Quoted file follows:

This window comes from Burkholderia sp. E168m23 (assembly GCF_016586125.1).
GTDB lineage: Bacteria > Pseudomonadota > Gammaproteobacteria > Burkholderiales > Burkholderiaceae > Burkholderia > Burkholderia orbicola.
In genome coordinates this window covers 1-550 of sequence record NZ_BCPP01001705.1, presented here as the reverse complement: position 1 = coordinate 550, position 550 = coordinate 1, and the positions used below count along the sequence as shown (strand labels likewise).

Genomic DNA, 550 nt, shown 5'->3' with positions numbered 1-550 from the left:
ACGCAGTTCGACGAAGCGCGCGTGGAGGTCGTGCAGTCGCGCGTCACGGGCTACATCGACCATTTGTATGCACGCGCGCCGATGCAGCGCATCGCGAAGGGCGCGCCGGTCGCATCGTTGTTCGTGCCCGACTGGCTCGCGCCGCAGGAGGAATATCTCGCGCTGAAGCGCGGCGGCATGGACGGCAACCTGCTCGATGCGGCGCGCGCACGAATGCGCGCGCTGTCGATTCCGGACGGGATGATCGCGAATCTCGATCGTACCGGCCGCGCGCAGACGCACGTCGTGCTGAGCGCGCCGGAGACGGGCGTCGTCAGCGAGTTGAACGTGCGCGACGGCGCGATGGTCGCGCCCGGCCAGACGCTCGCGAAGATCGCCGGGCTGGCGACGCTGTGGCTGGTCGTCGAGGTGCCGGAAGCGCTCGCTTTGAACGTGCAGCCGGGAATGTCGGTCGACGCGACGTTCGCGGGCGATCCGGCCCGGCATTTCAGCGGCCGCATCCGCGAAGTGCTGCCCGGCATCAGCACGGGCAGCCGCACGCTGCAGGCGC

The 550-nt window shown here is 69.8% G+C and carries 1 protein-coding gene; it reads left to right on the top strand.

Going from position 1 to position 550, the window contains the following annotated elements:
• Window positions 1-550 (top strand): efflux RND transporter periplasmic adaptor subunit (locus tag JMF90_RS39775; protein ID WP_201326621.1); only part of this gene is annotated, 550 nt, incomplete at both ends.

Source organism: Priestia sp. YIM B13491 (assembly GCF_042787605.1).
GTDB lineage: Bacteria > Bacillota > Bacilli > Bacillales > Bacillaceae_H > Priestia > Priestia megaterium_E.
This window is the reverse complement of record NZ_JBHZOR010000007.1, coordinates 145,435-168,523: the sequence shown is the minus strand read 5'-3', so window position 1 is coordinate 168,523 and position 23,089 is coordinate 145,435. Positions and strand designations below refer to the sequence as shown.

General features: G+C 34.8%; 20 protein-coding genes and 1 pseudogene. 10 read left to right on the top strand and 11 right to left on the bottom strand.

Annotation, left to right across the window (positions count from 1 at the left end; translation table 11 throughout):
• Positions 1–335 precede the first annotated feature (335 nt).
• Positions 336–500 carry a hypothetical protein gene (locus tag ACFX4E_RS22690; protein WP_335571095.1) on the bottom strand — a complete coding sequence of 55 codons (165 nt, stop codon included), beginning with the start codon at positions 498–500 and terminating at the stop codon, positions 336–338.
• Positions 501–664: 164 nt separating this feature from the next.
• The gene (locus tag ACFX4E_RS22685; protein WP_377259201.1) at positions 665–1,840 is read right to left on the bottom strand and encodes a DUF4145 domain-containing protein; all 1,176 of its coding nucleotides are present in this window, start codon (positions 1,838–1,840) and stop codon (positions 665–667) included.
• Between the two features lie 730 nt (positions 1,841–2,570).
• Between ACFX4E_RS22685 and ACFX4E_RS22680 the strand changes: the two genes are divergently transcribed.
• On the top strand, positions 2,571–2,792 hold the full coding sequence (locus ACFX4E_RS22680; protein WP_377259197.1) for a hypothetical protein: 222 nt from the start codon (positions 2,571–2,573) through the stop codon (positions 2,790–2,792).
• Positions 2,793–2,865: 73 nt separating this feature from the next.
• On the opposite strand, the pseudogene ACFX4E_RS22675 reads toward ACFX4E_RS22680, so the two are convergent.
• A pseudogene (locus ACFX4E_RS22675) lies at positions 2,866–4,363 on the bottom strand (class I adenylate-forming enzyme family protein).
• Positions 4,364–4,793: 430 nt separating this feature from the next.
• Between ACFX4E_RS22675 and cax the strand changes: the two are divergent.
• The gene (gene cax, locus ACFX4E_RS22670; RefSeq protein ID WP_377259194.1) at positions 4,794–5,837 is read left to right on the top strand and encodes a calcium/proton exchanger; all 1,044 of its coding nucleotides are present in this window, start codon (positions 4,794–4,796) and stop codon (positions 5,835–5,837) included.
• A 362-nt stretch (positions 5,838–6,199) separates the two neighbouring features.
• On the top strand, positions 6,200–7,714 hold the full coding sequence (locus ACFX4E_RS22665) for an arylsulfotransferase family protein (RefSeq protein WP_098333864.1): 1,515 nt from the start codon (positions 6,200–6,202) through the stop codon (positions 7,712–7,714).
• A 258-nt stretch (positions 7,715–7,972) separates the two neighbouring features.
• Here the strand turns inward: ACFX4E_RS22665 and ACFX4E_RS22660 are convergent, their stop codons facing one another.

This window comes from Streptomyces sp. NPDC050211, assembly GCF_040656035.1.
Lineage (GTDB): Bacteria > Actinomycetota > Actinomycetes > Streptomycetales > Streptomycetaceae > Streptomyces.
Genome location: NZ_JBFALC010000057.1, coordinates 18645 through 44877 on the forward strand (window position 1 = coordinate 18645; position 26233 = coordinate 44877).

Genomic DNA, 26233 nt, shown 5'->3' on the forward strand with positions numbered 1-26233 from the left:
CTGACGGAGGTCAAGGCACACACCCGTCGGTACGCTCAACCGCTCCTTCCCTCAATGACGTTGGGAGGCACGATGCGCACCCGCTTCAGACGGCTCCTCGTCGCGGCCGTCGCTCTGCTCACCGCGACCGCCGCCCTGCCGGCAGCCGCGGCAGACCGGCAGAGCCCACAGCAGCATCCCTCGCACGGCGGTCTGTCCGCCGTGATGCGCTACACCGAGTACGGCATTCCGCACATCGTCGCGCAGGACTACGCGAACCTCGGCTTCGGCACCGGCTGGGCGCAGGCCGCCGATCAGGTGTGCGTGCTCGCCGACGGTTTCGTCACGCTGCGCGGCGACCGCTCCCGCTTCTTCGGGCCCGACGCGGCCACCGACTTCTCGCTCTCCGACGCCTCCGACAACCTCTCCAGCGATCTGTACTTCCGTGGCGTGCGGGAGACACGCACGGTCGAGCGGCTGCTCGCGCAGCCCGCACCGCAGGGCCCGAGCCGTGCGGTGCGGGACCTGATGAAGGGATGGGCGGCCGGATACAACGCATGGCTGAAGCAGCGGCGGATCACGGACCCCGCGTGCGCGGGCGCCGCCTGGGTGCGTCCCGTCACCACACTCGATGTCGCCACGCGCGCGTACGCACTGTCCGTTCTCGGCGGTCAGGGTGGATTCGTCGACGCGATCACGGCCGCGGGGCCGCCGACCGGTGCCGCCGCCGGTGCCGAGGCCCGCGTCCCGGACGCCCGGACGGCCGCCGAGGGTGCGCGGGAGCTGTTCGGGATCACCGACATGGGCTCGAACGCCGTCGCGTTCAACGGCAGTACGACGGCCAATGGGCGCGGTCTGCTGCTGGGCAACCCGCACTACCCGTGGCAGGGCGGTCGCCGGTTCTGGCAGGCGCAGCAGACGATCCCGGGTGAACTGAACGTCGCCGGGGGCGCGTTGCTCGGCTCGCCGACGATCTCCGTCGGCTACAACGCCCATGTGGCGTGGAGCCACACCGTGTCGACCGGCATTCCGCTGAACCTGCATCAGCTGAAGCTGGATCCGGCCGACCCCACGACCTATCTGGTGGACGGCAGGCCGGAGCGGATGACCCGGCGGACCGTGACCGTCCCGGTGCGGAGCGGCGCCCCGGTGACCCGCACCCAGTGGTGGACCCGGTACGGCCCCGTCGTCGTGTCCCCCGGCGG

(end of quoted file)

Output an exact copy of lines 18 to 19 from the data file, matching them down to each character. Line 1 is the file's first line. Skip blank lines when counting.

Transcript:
• Between the two features lie 730 nt (positions 1,841–2,570).
• Between ACFX4E_RS22685 and ACFX4E_RS22680 the strand changes: the two genes are divergently transcribed.